The period between the first and second world wars served as the formative years for the development of American military aviation and air power theory. The practical application of air power during this interwar period revealed a dichotomy between the experience of small wars at the time and the big-war air-power theory that Army Air Corps planners were developing in preparation for what would become World War II. Consequently, the important lessons that may have been learned during two particular armed conflicts — the Spanish Civil War and U.S. intervention in Nicaragua — were lost in preparations for a large, conventional war with the growing powers of Germany and Japan.
The resulting big-war paradigm and the air doctrine that accompanied it lay at the foundation of modern air power theory. America is embroiled in a war on terrorism and a war in Iraq that is very different from this mind-set of a large, conventional war. A closer look at the historical lessons of Nicaragua and Spain during the interwar period may inform the development of air power theory for the changed strategic landscape of the 21st century.
World War I provided limited practical lessons for the application of air power in future wars. As a result, initial air-power concepts following that war were based almost exclusively on theory. While the interwar years would offer opportunities to test and refine those nascent theories, the trend in U.S. air power circles of subordinating practice to theory would continue throughout the period between the wars. Accordingly, Williamson Murray observed that “the lack of clarity over the lessons of World War I, unfortunately, led many interwar theorists to emphasize the theoretical and to ignore the practical realities of air power.”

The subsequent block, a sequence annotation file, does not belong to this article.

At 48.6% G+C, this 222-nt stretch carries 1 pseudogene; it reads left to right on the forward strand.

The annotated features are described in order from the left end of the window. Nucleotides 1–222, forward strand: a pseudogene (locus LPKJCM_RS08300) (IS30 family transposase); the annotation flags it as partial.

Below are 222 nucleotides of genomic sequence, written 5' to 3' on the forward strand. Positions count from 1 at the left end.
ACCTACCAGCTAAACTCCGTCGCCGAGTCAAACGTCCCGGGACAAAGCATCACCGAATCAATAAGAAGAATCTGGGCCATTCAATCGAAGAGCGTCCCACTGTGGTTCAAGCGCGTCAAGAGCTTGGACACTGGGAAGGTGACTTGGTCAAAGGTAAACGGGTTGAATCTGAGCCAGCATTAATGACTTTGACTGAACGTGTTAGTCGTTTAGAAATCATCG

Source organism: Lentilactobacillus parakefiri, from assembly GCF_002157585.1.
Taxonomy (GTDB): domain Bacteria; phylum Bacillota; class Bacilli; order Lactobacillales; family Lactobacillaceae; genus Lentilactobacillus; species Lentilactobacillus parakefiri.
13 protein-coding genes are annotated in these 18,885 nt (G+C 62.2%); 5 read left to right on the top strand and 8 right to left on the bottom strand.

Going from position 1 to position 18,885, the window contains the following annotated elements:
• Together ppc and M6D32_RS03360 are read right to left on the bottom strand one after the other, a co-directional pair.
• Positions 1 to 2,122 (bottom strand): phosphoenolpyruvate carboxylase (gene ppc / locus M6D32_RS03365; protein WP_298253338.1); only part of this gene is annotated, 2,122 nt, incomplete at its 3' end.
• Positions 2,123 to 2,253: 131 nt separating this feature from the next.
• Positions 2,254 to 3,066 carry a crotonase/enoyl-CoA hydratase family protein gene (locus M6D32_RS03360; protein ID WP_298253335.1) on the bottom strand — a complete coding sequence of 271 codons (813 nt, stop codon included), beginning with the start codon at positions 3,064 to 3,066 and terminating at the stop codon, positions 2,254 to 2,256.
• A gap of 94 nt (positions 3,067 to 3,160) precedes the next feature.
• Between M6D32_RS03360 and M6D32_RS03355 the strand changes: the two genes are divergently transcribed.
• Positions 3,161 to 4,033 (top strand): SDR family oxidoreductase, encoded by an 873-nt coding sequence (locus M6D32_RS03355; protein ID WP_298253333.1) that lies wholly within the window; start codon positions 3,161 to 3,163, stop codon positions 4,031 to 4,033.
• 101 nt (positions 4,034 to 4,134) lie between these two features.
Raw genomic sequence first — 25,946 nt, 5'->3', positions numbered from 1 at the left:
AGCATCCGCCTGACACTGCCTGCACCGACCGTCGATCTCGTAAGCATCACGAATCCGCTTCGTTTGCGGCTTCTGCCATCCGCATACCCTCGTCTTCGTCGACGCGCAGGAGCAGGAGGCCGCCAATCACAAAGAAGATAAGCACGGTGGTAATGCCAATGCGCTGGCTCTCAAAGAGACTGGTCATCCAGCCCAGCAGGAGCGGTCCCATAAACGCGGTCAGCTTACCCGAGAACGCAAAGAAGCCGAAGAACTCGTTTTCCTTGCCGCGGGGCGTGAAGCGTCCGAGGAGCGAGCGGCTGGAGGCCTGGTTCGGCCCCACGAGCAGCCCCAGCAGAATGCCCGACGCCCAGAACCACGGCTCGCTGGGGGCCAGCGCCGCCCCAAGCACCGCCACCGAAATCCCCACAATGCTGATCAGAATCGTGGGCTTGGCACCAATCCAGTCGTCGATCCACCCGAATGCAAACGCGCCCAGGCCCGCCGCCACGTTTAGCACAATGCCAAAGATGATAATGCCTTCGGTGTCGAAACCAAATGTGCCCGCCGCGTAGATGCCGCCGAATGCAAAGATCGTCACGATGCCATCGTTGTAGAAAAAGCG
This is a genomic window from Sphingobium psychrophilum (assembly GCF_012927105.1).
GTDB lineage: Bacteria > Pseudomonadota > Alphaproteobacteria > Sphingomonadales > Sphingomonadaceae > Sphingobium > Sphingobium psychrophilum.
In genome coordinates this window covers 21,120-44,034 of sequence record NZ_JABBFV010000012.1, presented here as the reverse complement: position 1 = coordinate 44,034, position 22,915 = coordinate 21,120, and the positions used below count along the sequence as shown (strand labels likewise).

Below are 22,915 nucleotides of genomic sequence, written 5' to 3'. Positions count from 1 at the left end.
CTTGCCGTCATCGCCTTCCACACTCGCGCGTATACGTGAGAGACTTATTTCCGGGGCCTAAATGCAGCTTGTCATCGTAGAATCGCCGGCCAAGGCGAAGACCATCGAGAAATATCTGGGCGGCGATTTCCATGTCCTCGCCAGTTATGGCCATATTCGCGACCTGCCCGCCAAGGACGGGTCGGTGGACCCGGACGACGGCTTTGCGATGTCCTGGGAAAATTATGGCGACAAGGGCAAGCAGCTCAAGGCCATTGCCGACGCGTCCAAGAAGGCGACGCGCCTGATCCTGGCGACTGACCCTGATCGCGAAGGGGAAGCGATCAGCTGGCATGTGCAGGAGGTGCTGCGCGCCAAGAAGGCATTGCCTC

In fact, Army Air Corps officers did not need to look far to find real, practical military aviation experience. In an effort to support the Monroe Doctrine and secure an alternate route for what would become the Panama Canal, the U.S. had been involved in Nicaragua since the early 1900s. John Tierney explained that “U.S. interest in construction of a canal between the seas focused early attention on a possible route through Nicaragua.” Consequently, the Marine Corps intervened in 1909, when the militant government of Jose Santos Zelaya and his overtures toward the formulation of a Central American confederation threatened U.S. interests in this backyard region. The Marines remained until 1925. Armed U.S. intervention returned in 1927 in the midst of a civil war that sparked a popular guerrilla insurgency under the leadership of Augusto Cesar Sandino.
The Marine Corps used air power extensively in this small war. Airmen in the Marine Corps clearly recognized the importance of the lessons in this Central American conflict. In a 1929 Marine Corps Gazette article, Marine aviator Maj. Russ Rowell hypothesized that “probably no broader experience has been gained, or greater success achieved through the employment of aircraft in minor warfare, than that which attended the operations of our own Marines during the Nicaraguan campaign of 1927 and 1928.” Their Army Air Corps counterparts, on the contrary, showed little interest in this small war. Lee Kennett observed that the experience in Nicaragua is rarely mentioned in the surviving texts of the Air Corps Tactical School in the late 1920s and ’30s. “Why it should have been largely ignored is not completely clear, but most likely it was because the campaign was considered similar to air-control operations and too different from conventional warfare to hold any valuable lessons.”
This small war conflict, seemingly insignificant to some, revealed three key lessons about the political dimension of this different kind of war. First, Rowell fully grasped the overriding importance of public support: “Public opinion, always to be respected, is sensitive to bloodshed and the newspapers are prone to publish rumors of scandals or abuses.” Writing about the same campaign many years later, Air Force Capt. Kenneth Jennings echoed the same basic message in a 1986 Air Chronicles article: “Air power must be used selectively to avoid generating support for the insurgents.”
Second, Rowell foresaw the political restraint commonplace in today’s small wars: “We may not bomb towns because it would not be consistent with a policy advocated at some international convention. … The safety of noncombatants becomes a matter of prime importance.”